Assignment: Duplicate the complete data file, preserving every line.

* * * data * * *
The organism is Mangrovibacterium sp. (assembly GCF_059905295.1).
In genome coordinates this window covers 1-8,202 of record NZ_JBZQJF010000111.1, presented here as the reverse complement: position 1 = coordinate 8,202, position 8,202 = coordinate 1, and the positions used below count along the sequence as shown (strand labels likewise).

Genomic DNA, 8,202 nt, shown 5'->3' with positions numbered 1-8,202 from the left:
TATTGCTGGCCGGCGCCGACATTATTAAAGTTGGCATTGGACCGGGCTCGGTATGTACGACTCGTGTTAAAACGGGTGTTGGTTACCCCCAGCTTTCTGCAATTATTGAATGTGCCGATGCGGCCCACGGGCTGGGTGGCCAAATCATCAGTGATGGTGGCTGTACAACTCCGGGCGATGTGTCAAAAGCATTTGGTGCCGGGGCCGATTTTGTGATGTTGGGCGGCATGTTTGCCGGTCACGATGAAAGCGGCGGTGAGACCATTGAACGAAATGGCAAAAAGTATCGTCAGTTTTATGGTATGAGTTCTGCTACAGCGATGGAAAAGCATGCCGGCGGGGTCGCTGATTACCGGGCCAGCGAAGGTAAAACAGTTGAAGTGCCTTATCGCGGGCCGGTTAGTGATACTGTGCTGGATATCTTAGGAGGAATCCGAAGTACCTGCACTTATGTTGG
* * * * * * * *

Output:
The organism is Mangrovibacterium sp. (assembly GCF_059905295.1).
In genome coordinates this window covers 1-8,202 of record NZ_JBZQJF010000111.1, presented here as the reverse complement: position 1 = coordinate 8,202, position 8,202 = coordinate 1, and the positions used below count along the sequence as shown (strand labels likewise).

Genomic DNA, 8,202 nt, shown 5'->3' with positions numbered 1-8,202 from the left:
TATTGCTGGCCGGCGCCGACATTATTAAAGTTGGCATTGGACCGGGCTCGGTATGTACGACTCGTGTTAAAACGGGTGTTGGTTACCCCCAGCTTTCTGCAATTATTGAATGTGCCGATGCGGCCCACGGGCTGGGTGGCCAAATCATCAGTGATGGTGGCTGTACAACTCCGGGCGATGTGTCAAAAGCATTTGGTGCCGGGGCCGATTTTGTGATGTTGGGCGGCATGTTTGCCGGTCACGATGAAAGCGGCGGTGAGACCATTGAACGAAATGGCAAAAAGTATCGTCAGTTTTATGGTATGAGTTCTGCTACAGCGATGGAAAAGCATGCCGGCGGGGTCGCTGATTACCGGGCCAGCGAAGGTAAAACAGTTGAAGTGCCTTATCGCGGGCCGGTTAGTGATACTGTGCTGGATATCTTAGGAGGAATCCGAAGTACCTGCACTTATGTTGG